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‘My 97-year-old disabled father is paying £190-a-year to insure a £149 fridge’

Fridge
Annual fridge insurance cost more than a new one  

Has a company treated you unfairly? Our consumer champion, Katie Morley, is here to help. For how to contact her click here.  

Dear Katie,

I have discovered that my 97-year-old disabled father has been paying an extortionate amount for breakdown cover on a Beko fridge, since 2011.

Today, the fridge costs £149 to buy new. His insurer, Domestic and General, charged £169 to insure it last year, and wanted £190 this year. I dread to think how much my father has paid for cover on what is essentially a throwaway item.

I complained to D&G but it did not uphold my complaint. Instead, it asked my father if he would like to start the policy again for £83 a year.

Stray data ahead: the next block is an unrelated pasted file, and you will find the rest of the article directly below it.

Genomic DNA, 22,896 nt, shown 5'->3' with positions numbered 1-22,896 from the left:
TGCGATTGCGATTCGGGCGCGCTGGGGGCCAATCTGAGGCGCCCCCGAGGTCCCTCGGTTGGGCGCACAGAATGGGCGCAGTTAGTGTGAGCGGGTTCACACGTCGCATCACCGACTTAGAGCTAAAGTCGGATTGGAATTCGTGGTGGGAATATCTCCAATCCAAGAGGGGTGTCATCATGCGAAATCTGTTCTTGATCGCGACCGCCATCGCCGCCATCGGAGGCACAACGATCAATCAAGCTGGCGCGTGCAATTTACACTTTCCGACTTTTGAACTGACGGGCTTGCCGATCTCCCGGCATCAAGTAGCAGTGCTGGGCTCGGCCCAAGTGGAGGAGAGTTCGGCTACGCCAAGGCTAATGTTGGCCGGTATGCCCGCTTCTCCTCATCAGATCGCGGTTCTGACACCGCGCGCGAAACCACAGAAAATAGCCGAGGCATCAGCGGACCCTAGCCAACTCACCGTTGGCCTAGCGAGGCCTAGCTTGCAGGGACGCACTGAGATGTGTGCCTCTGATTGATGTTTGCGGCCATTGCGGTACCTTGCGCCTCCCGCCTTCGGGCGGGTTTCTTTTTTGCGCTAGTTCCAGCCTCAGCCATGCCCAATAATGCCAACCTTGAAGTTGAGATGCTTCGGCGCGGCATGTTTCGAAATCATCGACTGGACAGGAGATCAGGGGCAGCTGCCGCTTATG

TB, via email

Dear TB,

2020欧洲杯足球即时比分Your father bought this fridge for £140 in 2011, taking out insurance at the same time. I have established that back then, D&G accidentally calculated his premiums based on a £300 fridge, instead of a £140 one.

So from the start, this policy was significantly dearer than it should have been. Then, these already bloated premiums were allowed to rapidly escalate and, absurdly, eclipse the price of a new fridge.

Over the nine years, your father paid £700 to insure his fridge – almost enough to buy five brand-new ones. This policy has ensured your father was royally ripped off. It is a disgrace. D&G must urgently review premium rises, as well as checking pricing errors haven’t seriously harmed other customers.

Your father has now received an apology and a refund for £2,400 from D&G. This includes the fridge premiums, £200 compensation, and £1,500 for premiums that were paid on a separate washing machine policy.

D&G has paid this despite there apparently being no problem with it. Needless to say, your father will no longer be insuring his white goods.

The full Katie Morley Investigates column will appear in print every Saturday and Sunday. You can get an early taste every Friday at 1200.

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